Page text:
The tragic events that occurred at the Sello Mall on December 31 in the suburb of Leppavaara located next door to Helsinki do not only shed light on a deranged man but continue to feed some of our highly polarized feelings on immigration and refugee policy.
An article by Kristiina Markkanen in the English-language Helsingin Sanomat highlights some of these questions. In my opinion, the knee-jerk reaction of some Finns and the complacent silence of some politicians on the killings show that we still have a very long way to go before our society can relate to immigrants/refugees in a near-normal fashion.
Even though such a harrowing event must be condemned vociferously by all members of society, it should not serve as a platform to ostracize immigrants and refugees living in Finland.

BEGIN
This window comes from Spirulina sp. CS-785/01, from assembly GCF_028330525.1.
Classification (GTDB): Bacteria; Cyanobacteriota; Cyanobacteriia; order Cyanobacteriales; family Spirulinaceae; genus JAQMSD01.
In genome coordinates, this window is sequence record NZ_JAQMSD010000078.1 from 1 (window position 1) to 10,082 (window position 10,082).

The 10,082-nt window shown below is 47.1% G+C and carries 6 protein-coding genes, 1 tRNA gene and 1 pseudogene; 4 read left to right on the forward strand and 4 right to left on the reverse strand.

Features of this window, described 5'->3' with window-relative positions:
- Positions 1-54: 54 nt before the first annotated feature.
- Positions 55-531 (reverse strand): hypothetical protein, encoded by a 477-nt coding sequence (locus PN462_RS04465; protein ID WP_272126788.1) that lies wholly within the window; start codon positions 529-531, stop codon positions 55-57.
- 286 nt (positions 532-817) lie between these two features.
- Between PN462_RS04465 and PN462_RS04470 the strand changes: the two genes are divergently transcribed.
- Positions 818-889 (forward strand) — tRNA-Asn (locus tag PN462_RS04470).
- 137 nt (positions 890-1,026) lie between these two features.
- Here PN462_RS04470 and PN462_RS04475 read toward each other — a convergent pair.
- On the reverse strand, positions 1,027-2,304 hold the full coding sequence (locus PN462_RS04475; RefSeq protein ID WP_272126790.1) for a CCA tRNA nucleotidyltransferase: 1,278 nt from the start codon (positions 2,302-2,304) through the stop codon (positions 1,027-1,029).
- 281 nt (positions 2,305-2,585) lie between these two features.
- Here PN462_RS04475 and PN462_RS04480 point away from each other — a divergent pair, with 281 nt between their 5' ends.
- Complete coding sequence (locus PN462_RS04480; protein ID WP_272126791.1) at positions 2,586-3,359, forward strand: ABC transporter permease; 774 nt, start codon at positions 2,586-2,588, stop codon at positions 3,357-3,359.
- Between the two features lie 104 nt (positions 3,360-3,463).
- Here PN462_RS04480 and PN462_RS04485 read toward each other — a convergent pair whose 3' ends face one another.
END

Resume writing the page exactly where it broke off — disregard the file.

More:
If we go deeper into the context of the tragic killings, what questions do they bring about how Finnish society views immigrants and refugees?
(1) Immigrants/refugees are still such a new phenomenon in Finland that we have trouble relating to these people in a normal societal fashion;
(2) Immigrants/refugees have little to no say in Finland and politicians/policy-makers treat them as charity. They hold minuscule political, economic and demographic weight in society.
What is most incredulous in the one-sided immigrant debate after the Sello Mall killings is that some Finns, with the tacit wanted or unwanted silent approval of some politicians, can generalize freely without almost any opposition to include all immigrants and refugees.
The truth is that the shock that the Sello Mall killings caused on Finns was equally felt by all members of our society.